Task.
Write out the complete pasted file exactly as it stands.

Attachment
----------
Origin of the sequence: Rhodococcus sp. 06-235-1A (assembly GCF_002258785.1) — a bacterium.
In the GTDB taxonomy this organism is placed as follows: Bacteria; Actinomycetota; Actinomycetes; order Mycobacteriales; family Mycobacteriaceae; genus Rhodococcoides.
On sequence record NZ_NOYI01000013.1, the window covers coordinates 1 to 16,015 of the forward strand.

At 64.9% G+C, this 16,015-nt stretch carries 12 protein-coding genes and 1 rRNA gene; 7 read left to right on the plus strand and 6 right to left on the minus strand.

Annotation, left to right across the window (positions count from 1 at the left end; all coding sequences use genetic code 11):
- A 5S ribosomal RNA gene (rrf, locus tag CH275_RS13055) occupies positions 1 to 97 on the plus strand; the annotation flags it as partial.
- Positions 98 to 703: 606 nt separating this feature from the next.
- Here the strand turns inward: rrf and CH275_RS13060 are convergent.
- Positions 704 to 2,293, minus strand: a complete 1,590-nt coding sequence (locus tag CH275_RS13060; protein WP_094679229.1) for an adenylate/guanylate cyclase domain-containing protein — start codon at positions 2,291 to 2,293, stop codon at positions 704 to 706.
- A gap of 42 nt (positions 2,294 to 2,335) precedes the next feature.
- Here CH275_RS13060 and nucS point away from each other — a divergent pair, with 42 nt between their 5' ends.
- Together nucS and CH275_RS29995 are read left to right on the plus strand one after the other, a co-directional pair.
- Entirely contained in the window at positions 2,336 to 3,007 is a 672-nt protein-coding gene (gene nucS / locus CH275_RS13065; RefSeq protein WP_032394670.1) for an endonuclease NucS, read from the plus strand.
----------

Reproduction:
Origin of the sequence: Rhodococcus sp. 06-235-1A (assembly GCF_002258785.1) — a bacterium.
In the GTDB taxonomy this organism is placed as follows: Bacteria; Actinomycetota; Actinomycetes; order Mycobacteriales; family Mycobacteriaceae; genus Rhodococcoides.
On sequence record NZ_NOYI01000013.1, the window covers coordinates 1 to 16,015 of the forward strand.

At 64.9% G+C, this 16,015-nt stretch carries 12 protein-coding genes and 1 rRNA gene; 7 read left to right on the plus strand and 6 right to left on the minus strand.

Annotation, left to right across the window (positions count from 1 at the left end; all coding sequences use genetic code 11):
- A 5S ribosomal RNA gene (rrf, locus tag CH275_RS13055) occupies positions 1 to 97 on the plus strand; the annotation flags it as partial.
- Positions 98 to 703: 606 nt separating this feature from the next.
- Here the strand turns inward: rrf and CH275_RS13060 are convergent.
- Positions 704 to 2,293, minus strand: a complete 1,590-nt coding sequence (locus tag CH275_RS13060; protein WP_094679229.1) for an adenylate/guanylate cyclase domain-containing protein — start codon at positions 2,291 to 2,293, stop codon at positions 704 to 706.
- A gap of 42 nt (positions 2,294 to 2,335) precedes the next feature.
- Here CH275_RS13060 and nucS point away from each other — a divergent pair, with 42 nt between their 5' ends.
- Together nucS and CH275_RS29995 are read left to right on the plus strand one after the other, a co-directional pair.
- Entirely contained in the window at positions 2,336 to 3,007 is a 672-nt protein-coding gene (gene nucS / locus CH275_RS13065; RefSeq protein WP_032394670.1) for an endonuclease NucS, read from the plus strand.